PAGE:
ubiquitous as C, but adds a lot of useful features like exception 
handling, dynamic arrays, templates, CTFE, etc etc.  My ideas for how to 
deal with ASTs in pattern recognition and substitution followed from this.

Needing to use D in places where it isn't available is a real pain-point 
for me right now, and I'll probably find ways to spend time on it 
eventually.
July 07, 2012
Re: Let's stop parser Hell
On Saturday, 7 July 2012 at 18:55:57 UTC, Chad J wrote:
> I was thinking the same thing.
>
> My intent is to create a kind of regular-expression-of-nodes 
> with push/pop operators to recognize ascent and descent on the 
> tree.  Such a regular expression would allow one to capture 
> subtrees out of generalized patterns and then place them into 
> new trees that then become the input for the next pattern or 
> set of patterns.  I think this is much closer to how I 
> conceptualize semantic analysis than how semantic analysis is 
> done in front ends like DMD: it should to be done with pattern 
> recognition and substitution, not with myriad nested 
> if-statements and while-loops.
Funny, we've discussed an idea to introduce some hybrid of regex 
and xpath for querying, searching and traversing AST with Dmitry 
a few weeks ago. A custom NDepend-like Code Query Language was 
the major alternative we considered. Discussion started on this 
forum and continued via email.

> In this vision I do not use classes and inheritance for my AST.
>  Instead I use structs that contain some kind of nodeType 
> member that would be one of the tokens/symbols in the grammar, 
> like TOK_WHILE_NODE in the above code.  Dynamic dispatch is 
> instead performed by (very fast) DFAs recognizing parts of the 
> AST.

Exactly. This idea first came to me in April after I implemented 
the first top-down recursive descent custom parser for a D 
subset. I tried Visitor pattern before that and wasn't happy. 
There are some subtle difficulties which I believe will be 
possible to overcome, most important being the need to introduce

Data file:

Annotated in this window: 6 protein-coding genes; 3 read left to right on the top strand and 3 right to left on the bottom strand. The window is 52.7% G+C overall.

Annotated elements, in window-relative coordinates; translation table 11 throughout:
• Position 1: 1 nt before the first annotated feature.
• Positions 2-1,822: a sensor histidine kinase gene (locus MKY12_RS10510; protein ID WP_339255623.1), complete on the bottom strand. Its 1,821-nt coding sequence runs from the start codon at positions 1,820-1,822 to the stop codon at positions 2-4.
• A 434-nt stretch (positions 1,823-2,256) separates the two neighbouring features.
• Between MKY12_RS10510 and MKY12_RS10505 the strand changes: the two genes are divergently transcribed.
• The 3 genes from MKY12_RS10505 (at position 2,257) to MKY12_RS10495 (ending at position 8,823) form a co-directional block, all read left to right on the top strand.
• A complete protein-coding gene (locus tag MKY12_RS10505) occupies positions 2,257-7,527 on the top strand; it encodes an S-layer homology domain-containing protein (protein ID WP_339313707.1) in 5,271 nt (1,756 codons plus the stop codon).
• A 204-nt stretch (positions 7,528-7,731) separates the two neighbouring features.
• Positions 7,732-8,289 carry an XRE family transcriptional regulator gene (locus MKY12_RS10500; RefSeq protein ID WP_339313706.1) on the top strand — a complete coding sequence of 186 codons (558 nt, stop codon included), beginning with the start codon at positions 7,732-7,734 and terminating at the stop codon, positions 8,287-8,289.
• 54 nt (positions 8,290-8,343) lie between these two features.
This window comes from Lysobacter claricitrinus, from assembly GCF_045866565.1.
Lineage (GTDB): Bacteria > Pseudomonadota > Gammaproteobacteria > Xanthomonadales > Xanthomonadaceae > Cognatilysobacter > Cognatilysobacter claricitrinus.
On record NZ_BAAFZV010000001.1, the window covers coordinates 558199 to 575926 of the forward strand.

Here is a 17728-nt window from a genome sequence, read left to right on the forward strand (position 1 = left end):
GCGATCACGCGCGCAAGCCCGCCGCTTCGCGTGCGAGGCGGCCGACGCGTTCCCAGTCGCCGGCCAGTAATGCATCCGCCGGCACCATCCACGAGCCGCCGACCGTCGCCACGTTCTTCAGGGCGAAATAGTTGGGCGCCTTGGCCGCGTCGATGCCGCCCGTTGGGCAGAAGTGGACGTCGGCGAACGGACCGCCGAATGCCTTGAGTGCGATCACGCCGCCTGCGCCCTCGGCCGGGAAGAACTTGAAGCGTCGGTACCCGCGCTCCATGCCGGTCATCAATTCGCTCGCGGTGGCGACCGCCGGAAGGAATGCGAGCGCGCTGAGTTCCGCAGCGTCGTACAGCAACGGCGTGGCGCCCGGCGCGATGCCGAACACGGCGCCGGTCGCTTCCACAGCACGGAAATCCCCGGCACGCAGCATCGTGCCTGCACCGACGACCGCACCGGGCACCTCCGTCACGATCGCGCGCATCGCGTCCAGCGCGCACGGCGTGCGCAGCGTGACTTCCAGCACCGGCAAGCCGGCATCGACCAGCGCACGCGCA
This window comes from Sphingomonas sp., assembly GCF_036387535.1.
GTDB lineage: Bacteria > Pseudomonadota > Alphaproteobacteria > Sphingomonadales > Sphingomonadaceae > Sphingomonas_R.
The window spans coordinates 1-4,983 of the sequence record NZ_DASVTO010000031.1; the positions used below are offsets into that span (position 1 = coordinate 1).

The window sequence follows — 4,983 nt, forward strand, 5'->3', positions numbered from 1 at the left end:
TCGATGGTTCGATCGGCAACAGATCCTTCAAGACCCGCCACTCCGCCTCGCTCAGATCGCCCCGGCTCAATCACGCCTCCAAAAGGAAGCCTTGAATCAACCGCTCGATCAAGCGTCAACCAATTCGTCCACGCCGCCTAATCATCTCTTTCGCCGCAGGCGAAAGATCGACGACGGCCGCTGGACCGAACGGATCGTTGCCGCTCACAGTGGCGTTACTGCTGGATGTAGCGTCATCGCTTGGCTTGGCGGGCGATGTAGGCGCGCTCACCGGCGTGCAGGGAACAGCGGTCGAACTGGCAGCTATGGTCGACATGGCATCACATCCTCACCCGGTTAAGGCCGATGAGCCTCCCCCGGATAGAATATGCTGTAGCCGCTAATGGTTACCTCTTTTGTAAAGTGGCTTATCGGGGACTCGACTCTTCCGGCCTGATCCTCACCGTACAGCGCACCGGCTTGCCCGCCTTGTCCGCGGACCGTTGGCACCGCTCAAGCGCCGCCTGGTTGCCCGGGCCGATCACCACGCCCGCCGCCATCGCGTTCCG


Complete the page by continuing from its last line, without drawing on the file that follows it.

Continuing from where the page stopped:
a mechanism for hierarchical classification (like a pow 
expression being an assign expression at the same time).
July 07, 2012
Re: Let's stop parser Hell
On 07-Jul-12 22:25, Andrei Alexandrescu wrote:
> On 7/7/12 7:33 AM, Dmitry Olshansky wrote:
>> On 07-Jul-12 15:30, Roman D. Boiko wrote:
>>> On Saturday, 7 July 2012 at 10:26:39 UTC, Roman D. Boiko wrote:
>>>> I think that Pegged can be heavily optimized in performance, and there
>>>> are no
>>>> fundamental issues which would make it inherently slower than LALR or
>>>> a hand-written D-specific parser.
>>>
>>> Hmm... found an interesting article:
>>> http://www.antlr.org/papers/LL-star-PLDI11.pdf
>>>
>>> It describes some disadvantages of Packrat parsing, like problems with
>>> debugging and error recovery. These are important for DCT, so I'll have
>>> to perform additional research.
>>
>> Yup, LL(*) is my favorite so far.
>
> That's Terence Parr's discovery, right? I've always liked ANTLR, so if
> PEGs turn out to have issues LL(*) sounds like a promising alternative.
>
> How many semantics hacks does D's syntax need for a LL(*) parser?
>

I believe that it may need very few _semantic_ predicates. But there are 
cases where infinite lookahead is a must. Can't recall which cases offhand.

>
> Andrei
>
>


-- 
Dmitry Olshansky
July 07, 2012
Re: Let's stop parser Hell
On 07-Jul-12 22:23, Andrei Alexandrescu wrote:
> On 7/7/12 6:24 AM, Roman D. Boiko wrote:
>> On Saturday, 7 July 2012 at 09:06:57 UTC, Roman D. Boiko wrote:
>>> http://stackoverflow.com/questions/11373644/performance-of-parsers-peg-vs-lalr1-or-llk
>>>
>>>
>>
>> So far it looks like LALR parsers may have lower constant factors than
>> Packrat.
>>
>> The difference could be minimized by paying attention to parsing of
>> terminal symbols, which was in my plans already. It is not necessary to
>> strictly follow Packrat parsing algorithm.
>>
>> The benefits of Pegged, in my view, are its support of Parsing
>> Expression Grammar (PEG) and compile-time evaluation. It is easily
>> extensible and modifiable.
>
> Isn't also the fact that lexing and parsing are integrated? With
> traditional LALR you need a separate tokenizer.
>

I'll have to point out that the whole point about integrated lexing is 
moot. It's more of liability then benefit. At very least it's just 
implementation curiosity not advantage.

>> When I implemented recursive-descent parser by hand in one of early
>> drafts of DCT, I strongly felt the need to generalize code in a way
>> which in retrospect I would call PEG-like. The structure of my
>> hand-written recursive-descent parser was a one-to-one mapping to an
>> implemented subset of D specification, and I considered it problematic,
>> because it was needed to duplicate the same structure in the resulting
>> AST.
>>
>> PEG is basically a language that describes both, the implementation of
>> parser, and the language syntax. It greatly reduces implicit code
>> duplication.
>>
>> I think that generated code can be made almost as fast as a hand-written
>> parser for a particular language (probably, a few percent slower).
>> Especially if that language is similar to D (context-free, with
>> fine-grained hierarchical grammar). Optimizations might require to
>> forget about strictly following any theoretical algorithm, but that
>> should be OK.
>
> All that sounds really encouraging. I'm really looking forward to more
> work in that area. If you stumble upon bugs that block you, let us know
> and Walter agreed he'll boost their priority.
>
>
> Andrei


-- 
Dmitry Olshansky
5 6 7 8 9 10 11 12 13
Top | Discussion index | About this forum | D home